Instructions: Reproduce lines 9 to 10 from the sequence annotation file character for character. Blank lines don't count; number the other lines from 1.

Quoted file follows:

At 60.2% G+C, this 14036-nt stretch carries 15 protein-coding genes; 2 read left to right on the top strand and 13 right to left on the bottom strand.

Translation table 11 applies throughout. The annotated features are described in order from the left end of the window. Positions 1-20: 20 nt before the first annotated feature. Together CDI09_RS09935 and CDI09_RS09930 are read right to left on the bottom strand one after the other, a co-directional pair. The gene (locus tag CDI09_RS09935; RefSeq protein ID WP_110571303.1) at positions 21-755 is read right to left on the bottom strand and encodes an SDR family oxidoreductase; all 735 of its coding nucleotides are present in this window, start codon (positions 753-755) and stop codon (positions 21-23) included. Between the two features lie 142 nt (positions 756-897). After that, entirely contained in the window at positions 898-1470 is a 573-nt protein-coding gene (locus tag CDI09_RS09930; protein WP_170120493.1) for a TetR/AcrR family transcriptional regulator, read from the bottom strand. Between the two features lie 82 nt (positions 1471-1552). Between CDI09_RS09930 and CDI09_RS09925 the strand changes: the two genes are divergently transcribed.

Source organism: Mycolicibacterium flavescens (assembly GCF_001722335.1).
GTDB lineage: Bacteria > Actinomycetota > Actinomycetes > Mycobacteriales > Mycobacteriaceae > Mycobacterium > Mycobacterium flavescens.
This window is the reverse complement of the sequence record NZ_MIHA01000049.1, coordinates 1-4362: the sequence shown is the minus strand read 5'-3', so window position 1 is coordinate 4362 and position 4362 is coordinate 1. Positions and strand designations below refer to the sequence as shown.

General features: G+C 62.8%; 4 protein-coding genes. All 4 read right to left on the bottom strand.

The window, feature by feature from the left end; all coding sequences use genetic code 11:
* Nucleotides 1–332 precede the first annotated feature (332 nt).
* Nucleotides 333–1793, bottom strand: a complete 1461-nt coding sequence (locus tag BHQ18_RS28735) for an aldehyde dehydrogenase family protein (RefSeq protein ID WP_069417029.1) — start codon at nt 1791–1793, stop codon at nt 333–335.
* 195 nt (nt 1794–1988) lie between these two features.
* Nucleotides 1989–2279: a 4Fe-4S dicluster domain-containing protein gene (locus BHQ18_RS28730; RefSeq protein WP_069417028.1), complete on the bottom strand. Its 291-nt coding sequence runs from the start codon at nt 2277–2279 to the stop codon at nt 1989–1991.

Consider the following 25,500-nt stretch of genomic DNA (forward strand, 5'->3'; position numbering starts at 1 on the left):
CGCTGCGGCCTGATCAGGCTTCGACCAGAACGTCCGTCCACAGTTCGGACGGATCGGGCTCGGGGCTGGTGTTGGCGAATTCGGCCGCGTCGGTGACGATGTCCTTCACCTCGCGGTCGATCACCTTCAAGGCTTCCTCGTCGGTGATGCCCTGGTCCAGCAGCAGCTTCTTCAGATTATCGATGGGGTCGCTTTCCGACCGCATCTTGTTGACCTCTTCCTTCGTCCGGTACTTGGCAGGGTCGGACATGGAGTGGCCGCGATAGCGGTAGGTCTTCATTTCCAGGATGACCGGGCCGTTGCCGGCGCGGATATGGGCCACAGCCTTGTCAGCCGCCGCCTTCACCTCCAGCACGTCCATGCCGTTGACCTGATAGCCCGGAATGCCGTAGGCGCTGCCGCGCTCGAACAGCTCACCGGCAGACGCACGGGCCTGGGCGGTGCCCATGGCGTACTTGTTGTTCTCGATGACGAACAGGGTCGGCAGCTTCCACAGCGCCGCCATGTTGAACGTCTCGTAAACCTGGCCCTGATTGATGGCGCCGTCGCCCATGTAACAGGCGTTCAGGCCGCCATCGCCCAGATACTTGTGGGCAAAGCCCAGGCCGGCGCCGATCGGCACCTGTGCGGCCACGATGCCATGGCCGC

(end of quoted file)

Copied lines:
* Nucleotides 333–1793, bottom strand: a complete 1461-nt coding sequence (locus tag BHQ18_RS28735) for an aldehyde dehydrogenase family protein (RefSeq protein ID WP_069417029.1) — start codon at nt 1791–1793, stop codon at nt 333–335.
* 195 nt (nt 1794–1988) lie between these two features.